L'équipe

Biologie structurale intégrative

Enzymes: catalyse, inhibition et méthodologie en cristallographie

Our team aims to study in fine detail the structural basis of ligand binding to  macromolecules involved in important diseases (targets) and the corresponding structure activity relationships (SAR), in order to gather  information for the “hit to lead” discovery process. We determine the crystallographic structures of proteins and macromolecular complexes, in the presence and in the absence of natural or synthetic ligands. We develop new methodologies, in particular for high resolution X-Ray and neutron diffraction, to improve the quality of the structures of ligand-target complexes. We collaborate with several national and international groups for the production of ligands and for the modeling of ligand binding, which we use to complement the experimental structural information.  In summary we apply an integrated approach to Experimental Structure Based Drug Design.
In structural biology our expertise covers cloning, protein expression in prokaryotic and eukaryotic cells, large scale protein production, purification, protein crystallization and protein crystallography. The latter is the main tool to visualize macromolecular complexes.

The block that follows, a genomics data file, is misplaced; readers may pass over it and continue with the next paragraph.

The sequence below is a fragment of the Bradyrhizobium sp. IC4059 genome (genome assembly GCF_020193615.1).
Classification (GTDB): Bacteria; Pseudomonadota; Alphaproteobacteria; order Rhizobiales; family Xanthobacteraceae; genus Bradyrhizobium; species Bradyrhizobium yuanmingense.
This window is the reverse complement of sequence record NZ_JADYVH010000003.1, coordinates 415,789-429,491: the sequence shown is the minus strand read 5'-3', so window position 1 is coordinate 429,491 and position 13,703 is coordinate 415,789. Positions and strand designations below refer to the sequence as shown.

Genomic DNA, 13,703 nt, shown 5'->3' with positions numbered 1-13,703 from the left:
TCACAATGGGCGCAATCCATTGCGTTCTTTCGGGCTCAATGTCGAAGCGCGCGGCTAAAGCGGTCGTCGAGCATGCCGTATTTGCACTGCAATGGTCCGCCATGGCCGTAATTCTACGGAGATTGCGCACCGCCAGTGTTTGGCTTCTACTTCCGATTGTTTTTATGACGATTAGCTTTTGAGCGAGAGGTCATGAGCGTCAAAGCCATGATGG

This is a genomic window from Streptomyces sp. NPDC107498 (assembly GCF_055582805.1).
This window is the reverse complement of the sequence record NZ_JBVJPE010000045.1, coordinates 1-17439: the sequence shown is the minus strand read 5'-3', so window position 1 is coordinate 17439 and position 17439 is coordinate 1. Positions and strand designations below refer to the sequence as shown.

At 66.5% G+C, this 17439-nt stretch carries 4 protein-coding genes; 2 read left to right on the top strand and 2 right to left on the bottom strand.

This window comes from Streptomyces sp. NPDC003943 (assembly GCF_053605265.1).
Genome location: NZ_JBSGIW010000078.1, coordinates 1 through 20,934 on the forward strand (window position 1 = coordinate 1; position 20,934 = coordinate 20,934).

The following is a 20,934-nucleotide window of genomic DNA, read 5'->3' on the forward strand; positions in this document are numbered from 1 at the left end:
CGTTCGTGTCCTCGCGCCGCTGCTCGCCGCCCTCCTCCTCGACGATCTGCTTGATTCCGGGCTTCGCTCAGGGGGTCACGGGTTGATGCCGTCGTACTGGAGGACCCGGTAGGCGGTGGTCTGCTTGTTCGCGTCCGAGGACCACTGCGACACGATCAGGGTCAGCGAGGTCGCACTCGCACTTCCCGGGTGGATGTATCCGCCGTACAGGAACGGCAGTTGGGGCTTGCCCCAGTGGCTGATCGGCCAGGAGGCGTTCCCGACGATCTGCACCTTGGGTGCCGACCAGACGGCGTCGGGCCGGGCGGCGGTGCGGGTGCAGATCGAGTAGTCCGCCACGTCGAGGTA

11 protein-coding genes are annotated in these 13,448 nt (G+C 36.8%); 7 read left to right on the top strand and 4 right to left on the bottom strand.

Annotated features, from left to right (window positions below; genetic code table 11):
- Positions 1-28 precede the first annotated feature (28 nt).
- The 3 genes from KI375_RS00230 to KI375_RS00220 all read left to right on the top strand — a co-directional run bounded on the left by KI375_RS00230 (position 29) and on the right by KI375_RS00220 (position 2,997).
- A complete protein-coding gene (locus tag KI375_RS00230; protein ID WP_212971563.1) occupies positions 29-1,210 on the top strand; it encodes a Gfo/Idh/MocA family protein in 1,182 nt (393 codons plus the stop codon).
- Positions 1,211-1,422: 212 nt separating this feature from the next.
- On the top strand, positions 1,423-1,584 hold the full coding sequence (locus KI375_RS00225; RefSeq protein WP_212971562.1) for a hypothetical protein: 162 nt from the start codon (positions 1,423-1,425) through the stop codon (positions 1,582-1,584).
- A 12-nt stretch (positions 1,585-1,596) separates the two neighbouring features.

We develop special crystallographic  methods based both on high resolution X-Rays (PX) and on Neutrons (NPX) diffraction, leading to very accurate models including the  observation of protonation states and hydration. This exceptional level of joint information is then used to explain very precisely the mechanisms of action and inhibition. We also study in detail the thermodynamics of binding. In this sense we apply several biochemical and biophysical techniques, including Isothermal Titration Calorimetry (ITC), Mass Spectrometry (MS), Surface Plasmon Resonance (SPR) and analytical ultra-centrifugation.
As a significant example, we have studied one protein, human Aldose Reductase, at the highest resolution ever obtained so far with X-Ray Crystallography (0.66 Å) for a medium size enzyme (36 kDa). We have used this information for the development of pharmaceutical leads. One of these leads (Fidarestat) is currently in phase III of clinical trials. 

Imprimer Envoyer

Université de Strasbourg
INSERM
CNRS

IGBMC - CNRS UMR 7104 - Inserm U 964
1 rue Laurent Fries / BP 10142 / 67404 Illkirch CEDEX / France Tél +33 (0)3 88 65 32 00 / Fax +33 (0)3 88 65 32 01 / directeur.igbmc@igbmc.fr